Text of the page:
I liked how the movie tied up some loose ends from the first movie. We had hints of Peter Quill’s father scattered throughout the first movie, including Yondu mentioning that he was hired to take Peter to his father, Nova Prime calling his father something ancient, and Peter’s mother calling his father an angel. Assuming you’ve watched the trailers, you know that Star Lord Sr. appears in this movie. I haven’t read the comics, so I didn’t know much about this character, but he turned out a lot more complex and interesting than I first had thought.


The theme and tone on relationships throughout the movie were wonderful too. As much as these former/current criminals are crazy and emotionally unstable, I found myself able to relate to them (side note: is that bad that I relate to interplanetary criminals?). While my struggles may not have to do with killing people or stealing things, the deeper stuff going on with their characters makes them wonderfully relatable. I really felt for them as they figured out how they worked together as a crazy, dysfunctional family of sorts.

And of course the movie had wonderful comedic timing. Just like movie #1, this movie couldn’t take itself too seriously; I mean, we have a talking racoon and an angry little tree as main characters. Speaking of an angry little tree, baby Groot was likely my favorite character in the movie (though I did realllllllly like the character development of Star Lord). Everything baby Groot did on screen was adorable and wonderful, even when he was supposed to be scary. Added wonderfully to the comedy.

Even at his angriest, he's adorable.

The character development in this movie was wonderful. These characters have had some of the least attention, since they haven’t had the opportunity to team up with our other Marvel heroes (yet), but even just from some verbal backstory we’ve been able to see them grow and become better characters, over the course of only two movies. In addition, despite having so many characters in this movie, it felt very balanced to me. Everyone seemed to get decent screen time, which I’m sure helped with the character development.


So now that you’ve read this, get off your computer/tablet/phone/whatever and go watch the movie. Or at the very least go watch the first Guardians of the Galaxy to prepare yourself for this movie.


Saturday, April 22, 2017

Doctor Who Review: "The Pilot"

A week ago we were blessed with some new Doctor Who after over a year without a new season. To be fair we had two Christmas specials in the meantime, but other than that we haven’t had any new Who since (spoiler alert) Clara and Ashildr flew off in that diner TARDIS. My roommate and I went to see the premiere “The Pilot” in theaters for a Fathom Events thing, so here with go with a little review. Obviously, spoilers ahead. If you haven’t seen it yet, go to iTunes ASAP, since it is currently free. Go do it. Now.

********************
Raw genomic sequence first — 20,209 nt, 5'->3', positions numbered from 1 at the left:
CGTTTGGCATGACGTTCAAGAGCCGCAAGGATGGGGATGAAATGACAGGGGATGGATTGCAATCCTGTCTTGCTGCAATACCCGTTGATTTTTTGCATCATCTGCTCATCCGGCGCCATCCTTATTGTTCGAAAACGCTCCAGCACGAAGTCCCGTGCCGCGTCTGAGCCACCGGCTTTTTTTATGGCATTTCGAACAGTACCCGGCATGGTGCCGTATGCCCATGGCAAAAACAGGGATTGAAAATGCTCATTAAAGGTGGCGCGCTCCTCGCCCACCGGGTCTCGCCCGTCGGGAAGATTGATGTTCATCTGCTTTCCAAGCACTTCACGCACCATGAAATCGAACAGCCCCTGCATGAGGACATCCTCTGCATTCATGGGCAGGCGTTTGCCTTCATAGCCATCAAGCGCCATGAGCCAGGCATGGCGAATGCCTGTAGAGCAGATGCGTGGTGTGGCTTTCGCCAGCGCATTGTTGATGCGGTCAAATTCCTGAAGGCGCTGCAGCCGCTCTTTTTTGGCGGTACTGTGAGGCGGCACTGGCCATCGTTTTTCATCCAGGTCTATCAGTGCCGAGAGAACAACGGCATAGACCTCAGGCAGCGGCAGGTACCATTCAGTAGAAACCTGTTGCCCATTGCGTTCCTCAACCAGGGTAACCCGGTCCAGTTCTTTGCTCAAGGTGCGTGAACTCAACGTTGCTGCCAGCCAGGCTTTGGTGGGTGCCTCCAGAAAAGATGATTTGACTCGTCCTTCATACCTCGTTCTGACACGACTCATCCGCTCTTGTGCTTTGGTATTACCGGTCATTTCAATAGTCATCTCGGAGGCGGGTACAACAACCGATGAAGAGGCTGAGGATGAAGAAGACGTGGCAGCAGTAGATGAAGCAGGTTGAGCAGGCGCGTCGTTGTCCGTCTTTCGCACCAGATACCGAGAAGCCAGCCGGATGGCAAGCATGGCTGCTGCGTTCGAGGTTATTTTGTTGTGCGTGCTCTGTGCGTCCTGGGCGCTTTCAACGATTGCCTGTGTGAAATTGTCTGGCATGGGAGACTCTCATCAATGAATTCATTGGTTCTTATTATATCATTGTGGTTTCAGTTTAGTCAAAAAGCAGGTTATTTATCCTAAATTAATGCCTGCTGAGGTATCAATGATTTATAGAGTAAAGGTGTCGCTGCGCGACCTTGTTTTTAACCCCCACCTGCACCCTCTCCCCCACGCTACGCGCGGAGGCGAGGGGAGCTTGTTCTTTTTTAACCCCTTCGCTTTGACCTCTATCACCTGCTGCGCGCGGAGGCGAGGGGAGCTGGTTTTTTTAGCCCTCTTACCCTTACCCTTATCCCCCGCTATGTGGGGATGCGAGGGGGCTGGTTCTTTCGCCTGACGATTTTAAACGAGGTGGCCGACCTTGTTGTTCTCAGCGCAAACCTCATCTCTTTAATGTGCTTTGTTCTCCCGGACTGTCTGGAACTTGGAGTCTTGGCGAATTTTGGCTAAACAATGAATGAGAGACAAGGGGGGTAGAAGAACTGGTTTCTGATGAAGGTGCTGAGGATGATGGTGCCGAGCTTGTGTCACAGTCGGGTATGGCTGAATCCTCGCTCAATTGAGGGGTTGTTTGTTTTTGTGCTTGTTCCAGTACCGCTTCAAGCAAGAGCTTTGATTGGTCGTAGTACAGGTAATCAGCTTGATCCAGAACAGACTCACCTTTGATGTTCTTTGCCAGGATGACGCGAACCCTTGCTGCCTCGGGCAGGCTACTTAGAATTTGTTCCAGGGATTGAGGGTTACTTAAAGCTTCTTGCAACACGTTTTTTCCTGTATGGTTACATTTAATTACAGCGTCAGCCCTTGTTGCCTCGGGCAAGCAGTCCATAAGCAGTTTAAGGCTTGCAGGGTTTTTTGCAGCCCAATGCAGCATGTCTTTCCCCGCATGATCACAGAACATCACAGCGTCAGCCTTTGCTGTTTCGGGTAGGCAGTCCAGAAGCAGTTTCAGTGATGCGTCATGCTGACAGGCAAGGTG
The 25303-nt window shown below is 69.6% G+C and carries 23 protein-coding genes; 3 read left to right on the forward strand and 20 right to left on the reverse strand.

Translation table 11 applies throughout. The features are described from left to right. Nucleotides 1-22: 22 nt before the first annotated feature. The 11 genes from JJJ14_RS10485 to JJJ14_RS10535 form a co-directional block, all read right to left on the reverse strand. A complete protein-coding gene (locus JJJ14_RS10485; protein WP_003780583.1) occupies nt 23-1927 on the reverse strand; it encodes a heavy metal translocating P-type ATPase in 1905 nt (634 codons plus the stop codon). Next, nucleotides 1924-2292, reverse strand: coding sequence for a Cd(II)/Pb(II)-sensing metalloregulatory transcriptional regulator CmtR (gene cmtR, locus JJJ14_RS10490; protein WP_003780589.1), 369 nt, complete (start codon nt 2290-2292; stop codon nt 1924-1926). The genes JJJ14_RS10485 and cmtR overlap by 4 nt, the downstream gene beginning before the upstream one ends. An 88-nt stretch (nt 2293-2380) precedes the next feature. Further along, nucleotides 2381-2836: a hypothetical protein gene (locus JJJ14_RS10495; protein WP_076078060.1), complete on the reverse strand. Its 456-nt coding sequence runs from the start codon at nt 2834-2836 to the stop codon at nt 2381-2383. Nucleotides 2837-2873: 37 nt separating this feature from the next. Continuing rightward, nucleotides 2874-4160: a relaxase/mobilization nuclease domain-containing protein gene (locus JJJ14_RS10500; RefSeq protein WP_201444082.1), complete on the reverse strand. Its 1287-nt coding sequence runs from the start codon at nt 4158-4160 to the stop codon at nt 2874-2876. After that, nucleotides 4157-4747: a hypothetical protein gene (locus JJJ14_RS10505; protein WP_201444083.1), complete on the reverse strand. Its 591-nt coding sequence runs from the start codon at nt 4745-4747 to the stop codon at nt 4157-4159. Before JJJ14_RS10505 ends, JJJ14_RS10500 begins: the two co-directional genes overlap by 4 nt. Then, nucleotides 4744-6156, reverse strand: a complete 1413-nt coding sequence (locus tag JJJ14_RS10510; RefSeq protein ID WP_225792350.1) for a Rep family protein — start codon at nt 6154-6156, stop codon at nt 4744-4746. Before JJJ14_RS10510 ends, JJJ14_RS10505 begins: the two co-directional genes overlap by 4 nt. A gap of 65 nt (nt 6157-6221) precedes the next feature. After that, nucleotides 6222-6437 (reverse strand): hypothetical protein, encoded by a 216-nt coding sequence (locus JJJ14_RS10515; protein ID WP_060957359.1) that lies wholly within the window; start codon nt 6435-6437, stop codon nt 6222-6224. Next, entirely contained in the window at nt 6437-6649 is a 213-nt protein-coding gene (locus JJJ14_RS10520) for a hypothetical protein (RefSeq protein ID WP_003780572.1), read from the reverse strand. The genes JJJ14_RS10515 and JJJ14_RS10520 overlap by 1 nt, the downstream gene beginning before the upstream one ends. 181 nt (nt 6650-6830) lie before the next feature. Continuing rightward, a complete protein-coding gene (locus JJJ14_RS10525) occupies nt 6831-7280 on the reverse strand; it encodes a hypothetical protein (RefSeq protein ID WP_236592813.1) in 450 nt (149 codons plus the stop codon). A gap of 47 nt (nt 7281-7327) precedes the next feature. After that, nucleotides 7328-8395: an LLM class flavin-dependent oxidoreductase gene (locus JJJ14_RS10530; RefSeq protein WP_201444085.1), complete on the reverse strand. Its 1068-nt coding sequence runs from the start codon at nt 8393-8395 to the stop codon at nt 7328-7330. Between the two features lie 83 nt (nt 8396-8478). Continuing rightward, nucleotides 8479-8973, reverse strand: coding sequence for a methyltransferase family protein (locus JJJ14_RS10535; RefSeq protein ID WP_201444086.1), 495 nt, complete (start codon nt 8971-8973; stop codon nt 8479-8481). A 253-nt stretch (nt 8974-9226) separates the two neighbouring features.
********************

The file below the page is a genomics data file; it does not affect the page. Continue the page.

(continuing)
Anyway, first off, I like the introduction to the episode. I felt like we got to see the episode from Bill’s perspective (to be clear, Bill is a girl; I’m not sure what it’s short for, with a girl, but Bill is a girl). Of course at this point we know who the Doctor is and we know Nardole. However, since the episode is from Bill’s perspective, this is an appropriate spot to start someone! While it wasn’t a very popular episode, this is kind of like the episode “Rose”, the very first episode of modern Who. In “Rose” we had Rose’s perspective as she got to know the Doctor and we learned about the Doctor along with Rose. Same with Bill in this episode. We learn about the Doctor alongside Bill. It’ll a great place to start a potential Whovian, especially since it would take watching 9 seasons to get caught up on modern Who.

Now specifically Bill. I was skeptical about this character after she was introduced in the season promo after the Christmas special. It just seems like ANOTHER young, peppy girl as a companion, instead of a unique character. After this episode, I’m cautiously optimistic. I was also worried when I heard she was going to be a lesbian, since my last major exposure to an LGBT character was Ruby and Dorothy in Once Upon a Time. That storyline just felt forced. However, Bill’s sexuality felt like a natural part of her character. Instead of being out of left field and unexpected, it felt like any other romantic involvement of a character.



I liked the pace of the episode too. Despite taking place over the course of months, it keeps plugging along. The back and forth between Bill and the Doctor is great. Bill keeps throwing a wrench into the Doctor’s clichés (took her forever to realize it was bigger on the inside). Just so much irony in her comments towards the Doctor about science fiction and everything. I liked it and it helped me warm up to her character. She’s not just a sassy young adult girl, like Amy or Clara.